Vice President Mike Pence praised the successful launch of SpaceX’s Falcon Heavy rocket during the second meeting of the National Space Council Wednesday, all while knocking government organizations like NASA and the Federal Aviation Administration.
“While American industry and technology have leaped towards the future, our government agencies too often have remained stuck in the past,” said Pence, who is the head of the council.
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Pence’s keynote at NASA’s Kennedy Space Center made it clear that under his leadership the council will prioritize setting up private aerospace industries to succeed, rather than bolstering agencies like NASA with funding.
On February 12, the Trump administration released its 2019 budget proposal, which broke down the money the White House is planning to give NASA. The space administration received a measly increase of 2.6 percent, a figure barely more than the 2017 inflation rate of 2.1 percent, according to the Bureau of Labor Statistics.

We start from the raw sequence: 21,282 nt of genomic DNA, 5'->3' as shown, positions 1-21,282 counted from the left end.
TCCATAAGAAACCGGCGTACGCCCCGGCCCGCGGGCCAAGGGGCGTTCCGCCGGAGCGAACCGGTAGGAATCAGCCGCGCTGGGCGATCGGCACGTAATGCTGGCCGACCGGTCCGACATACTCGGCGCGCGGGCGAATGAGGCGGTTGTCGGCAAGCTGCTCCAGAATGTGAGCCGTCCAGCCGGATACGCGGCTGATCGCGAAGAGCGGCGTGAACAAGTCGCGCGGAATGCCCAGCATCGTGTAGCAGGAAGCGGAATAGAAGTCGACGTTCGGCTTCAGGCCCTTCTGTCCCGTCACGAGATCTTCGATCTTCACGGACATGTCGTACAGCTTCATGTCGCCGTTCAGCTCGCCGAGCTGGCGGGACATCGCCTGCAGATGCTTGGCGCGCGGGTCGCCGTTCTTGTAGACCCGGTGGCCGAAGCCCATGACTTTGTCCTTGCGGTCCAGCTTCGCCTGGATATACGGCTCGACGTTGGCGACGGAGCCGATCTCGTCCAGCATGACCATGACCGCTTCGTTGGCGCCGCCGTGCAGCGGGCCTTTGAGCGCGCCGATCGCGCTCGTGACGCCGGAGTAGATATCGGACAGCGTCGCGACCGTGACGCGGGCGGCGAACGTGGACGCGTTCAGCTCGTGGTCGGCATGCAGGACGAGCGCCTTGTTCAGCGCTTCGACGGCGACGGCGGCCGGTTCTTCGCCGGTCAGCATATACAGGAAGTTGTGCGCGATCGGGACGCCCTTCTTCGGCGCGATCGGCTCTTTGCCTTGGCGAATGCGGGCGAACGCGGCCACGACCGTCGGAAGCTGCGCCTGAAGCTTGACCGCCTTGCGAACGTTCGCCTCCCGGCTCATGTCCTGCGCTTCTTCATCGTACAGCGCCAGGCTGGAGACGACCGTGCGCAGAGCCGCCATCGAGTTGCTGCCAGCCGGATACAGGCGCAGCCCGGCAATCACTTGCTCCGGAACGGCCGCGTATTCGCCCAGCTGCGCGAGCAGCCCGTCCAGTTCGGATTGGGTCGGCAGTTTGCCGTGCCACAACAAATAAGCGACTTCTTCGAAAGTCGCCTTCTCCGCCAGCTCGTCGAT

These marginal spending increases seemed counterintuitive, especially after President Donald Trump signed Space Policy Directive 1, which ordered NASA to help facilitate sending humans back to the Moon an on to Mars. Given the relative lack of investment in NASA itself, the Trump administration’s directive would appear to push the agency twoard strengthening its ties with the aerospace private sector, like SpaceX.
After Wednesday’s National Space Council meeting that became abundantly clear.
“It is here today, in the 21st Century, that the modern marvels that launched from these grounds prove that the public and private sectors are achieving far more together, than they ever have apart,” stated Pence.
It seems that NASA’s next great leap, if it ever does happen, will be hand-in-hand with the likes of SpaceX or Lockheed Martin.